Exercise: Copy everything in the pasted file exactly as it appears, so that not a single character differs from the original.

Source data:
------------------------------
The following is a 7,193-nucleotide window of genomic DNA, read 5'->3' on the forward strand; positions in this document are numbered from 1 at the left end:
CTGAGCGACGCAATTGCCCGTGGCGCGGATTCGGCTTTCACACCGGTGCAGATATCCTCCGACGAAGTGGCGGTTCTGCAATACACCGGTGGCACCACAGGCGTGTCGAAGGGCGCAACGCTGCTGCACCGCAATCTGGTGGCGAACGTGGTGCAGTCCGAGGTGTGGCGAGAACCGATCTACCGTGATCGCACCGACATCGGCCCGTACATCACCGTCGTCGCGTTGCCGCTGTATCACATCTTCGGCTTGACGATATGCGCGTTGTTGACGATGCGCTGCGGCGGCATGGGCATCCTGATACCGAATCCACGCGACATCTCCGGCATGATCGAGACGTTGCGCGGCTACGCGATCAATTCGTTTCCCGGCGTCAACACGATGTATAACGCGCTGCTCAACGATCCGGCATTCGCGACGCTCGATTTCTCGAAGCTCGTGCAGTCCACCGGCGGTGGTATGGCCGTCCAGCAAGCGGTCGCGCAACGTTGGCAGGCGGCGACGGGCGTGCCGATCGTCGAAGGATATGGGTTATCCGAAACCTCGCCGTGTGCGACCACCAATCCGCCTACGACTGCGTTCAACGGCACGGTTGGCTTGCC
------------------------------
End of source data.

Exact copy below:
The following is a 7,193-nucleotide window of genomic DNA, read 5'->3' on the forward strand; positions in this document are numbered from 1 at the left end:
CTGAGCGACGCAATTGCCCGTGGCGCGGATTCGGCTTTCACACCGGTGCAGATATCCTCCGACGAAGTGGCGGTTCTGCAATACACCGGTGGCACCACAGGCGTGTCGAAGGGCGCAACGCTGCTGCACCGCAATCTGGTGGCGAACGTGGTGCAGTCCGAGGTGTGGCGAGAACCGATCTACCGTGATCGCACCGACATCGGCCCGTACATCACCGTCGTCGCGTTGCCGCTGTATCACATCTTCGGCTTGACGATATGCGCGTTGTTGACGATGCGCTGCGGCGGCATGGGCATCCTGATACCGAATCCACGCGACATCTCCGGCATGATCGAGACGTTGCGCGGCTACGCGATCAATTCGTTTCCCGGCGTCAACACGATGTATAACGCGCTGCTCAACGATCCGGCATTCGCGACGCTCGATTTCTCGAAGCTCGTGCAGTCCACCGGCGGTGGTATGGCCGTCCAGCAAGCGGTCGCGCAACGTTGGCAGGCGGCGACGGGCGTGCCGATCGTCGAAGGATATGGGTTATCCGAAACCTCGCCGTGTGCGACCACCAATCCGCCTACGACTGCGTTCAACGGCACGGTTGGCTTGCC